Tuesday, 5 October 2021
Time: 10:15 AM – 11:25 AM (EST)
Session Chair: Nitesh Saxena, Texas A&M University
Title: Blockchain Security and Consensus Protocols
Speaker: Wenjing Lou – Virginia Tech
Abstract: Blockchain, the technology behind Bitcoin, has emerged as a decentralized and “secure by design” technology, enabling a wide range of applications across a broad range of industries without relying on a central authority or assuming trust in individual players. However, blockchain security largely depends on the underlying consensus protocol that ensures the consistency of the many blockchain replicas. This talk will focus on the proof-of-work (PoW) blockchain consensus protocols and examine several key blockchain configuration options and their security properties and performance limits. We will show how some factors, such as mining strategy and network connectivity, can impact blockchain’s fundamental 50% threshold security assumption. Finally, we will introduce two innovative blockchain applications in the domains of privacy protection and wireless spectrum management.
Wenjing Lou is the W. C. English Endowed Professor of Computer Science at Virginia Tech and a Fellow of the IEEE. She holds a Ph.D. in Electrical and Computer Engineering from the University of Florida. Her research interests cover many topics in the cybersecurity field, with her current research interest focusing on wireless networks, privacy protection in machine learning systems, and security and privacy problems in the Internet of Things (IoT) systems. Prof. Lou is a highly cited researcher by the Web of Science Group. She received the Virginia Tech Alumni Award for Research Excellence in 2018, the highest university-level faculty research award. She received the INFOCOM Test-of-Time paper award in 2020. She is the TPC chair for IEEE INFOCOM 2019 and ACM WiSec 2020. She was the Steering Committee Chair for IEEE CNS conference from 2013 to 2020. She is currently a steering committee member of IEEE INFOCOM and IEEE Transactions on Mobile Computing. She served as a program director at US National Science Foundation (NSF) from 2014 to 2017.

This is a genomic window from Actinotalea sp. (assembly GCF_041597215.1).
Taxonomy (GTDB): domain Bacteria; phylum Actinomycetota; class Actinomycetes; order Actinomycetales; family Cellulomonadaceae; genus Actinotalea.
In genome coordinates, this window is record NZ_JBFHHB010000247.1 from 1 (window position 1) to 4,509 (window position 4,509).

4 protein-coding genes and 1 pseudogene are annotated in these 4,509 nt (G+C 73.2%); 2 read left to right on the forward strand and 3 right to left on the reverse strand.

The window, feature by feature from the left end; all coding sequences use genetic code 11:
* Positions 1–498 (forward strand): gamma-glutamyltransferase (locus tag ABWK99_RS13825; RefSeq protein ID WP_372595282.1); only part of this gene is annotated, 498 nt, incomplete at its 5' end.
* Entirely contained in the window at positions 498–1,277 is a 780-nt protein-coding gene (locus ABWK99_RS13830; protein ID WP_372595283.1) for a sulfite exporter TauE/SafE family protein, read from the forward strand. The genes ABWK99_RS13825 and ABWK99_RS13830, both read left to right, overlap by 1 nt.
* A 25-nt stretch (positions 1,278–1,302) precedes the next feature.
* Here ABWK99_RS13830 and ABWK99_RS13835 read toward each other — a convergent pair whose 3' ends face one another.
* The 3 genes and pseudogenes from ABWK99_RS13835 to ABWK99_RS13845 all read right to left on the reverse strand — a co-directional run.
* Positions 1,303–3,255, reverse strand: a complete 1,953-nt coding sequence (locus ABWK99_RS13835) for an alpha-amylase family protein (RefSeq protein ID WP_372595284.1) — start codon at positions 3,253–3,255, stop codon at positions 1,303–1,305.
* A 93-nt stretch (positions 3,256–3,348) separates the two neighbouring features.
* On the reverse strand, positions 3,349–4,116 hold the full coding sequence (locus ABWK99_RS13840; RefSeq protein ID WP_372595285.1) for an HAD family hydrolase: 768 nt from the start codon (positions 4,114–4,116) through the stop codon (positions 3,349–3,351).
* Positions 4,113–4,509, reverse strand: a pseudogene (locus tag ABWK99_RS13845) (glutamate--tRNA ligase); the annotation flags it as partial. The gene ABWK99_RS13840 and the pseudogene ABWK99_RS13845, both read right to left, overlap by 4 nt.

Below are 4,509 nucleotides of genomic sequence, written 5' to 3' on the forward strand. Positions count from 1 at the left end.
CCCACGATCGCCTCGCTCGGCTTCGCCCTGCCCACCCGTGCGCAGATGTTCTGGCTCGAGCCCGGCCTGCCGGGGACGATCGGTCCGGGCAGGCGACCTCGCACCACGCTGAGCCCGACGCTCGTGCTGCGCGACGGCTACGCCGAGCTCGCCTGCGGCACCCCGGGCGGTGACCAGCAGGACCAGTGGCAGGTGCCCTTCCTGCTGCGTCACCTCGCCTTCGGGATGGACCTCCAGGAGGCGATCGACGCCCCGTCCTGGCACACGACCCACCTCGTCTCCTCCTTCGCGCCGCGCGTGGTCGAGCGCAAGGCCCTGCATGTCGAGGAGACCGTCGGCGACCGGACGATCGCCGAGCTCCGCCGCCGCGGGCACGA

Tuesday, 5 October 2021
Time: 11:30 AM – 12:40 PM (EST)
Session Chair: Yan Wang, Temple University
Title: Extraction of Complex DNN Models: Real Threat or Boogeyman
Speaker: N. Asokan – University of Waterloo
Abstract: The success of deep learning in many application domains has been nothing short of dramatic. The success has brought the spotlight onto security and privacy concerns with deep learning. One of them is the threat of "model extraction": when a machine learning model is made available to customers via an inference interface, a malicious customer can use repeated queries to this interface and use the information gained to construct a surrogate model. In this talk, I will describe our work in exploring whether model extraction constitutes a realistic threat. I will also discuss possible countermeasures and the challenges in deploying them in popular machine learning configurations like federated learning.
N. Asokan is a professor of computer science at the University of Waterloo where he holds a David R. Cheriton Chair, and serves as the executive director of Cybersecurity and Privacy Institute. He is also an adjunct professor of computer science at Aalto University. Asokan is a fellow of both IEEE and ACM. For more information about his research, visit https://asokan.org/asokan/ or follow him on Twitter at @nasokan.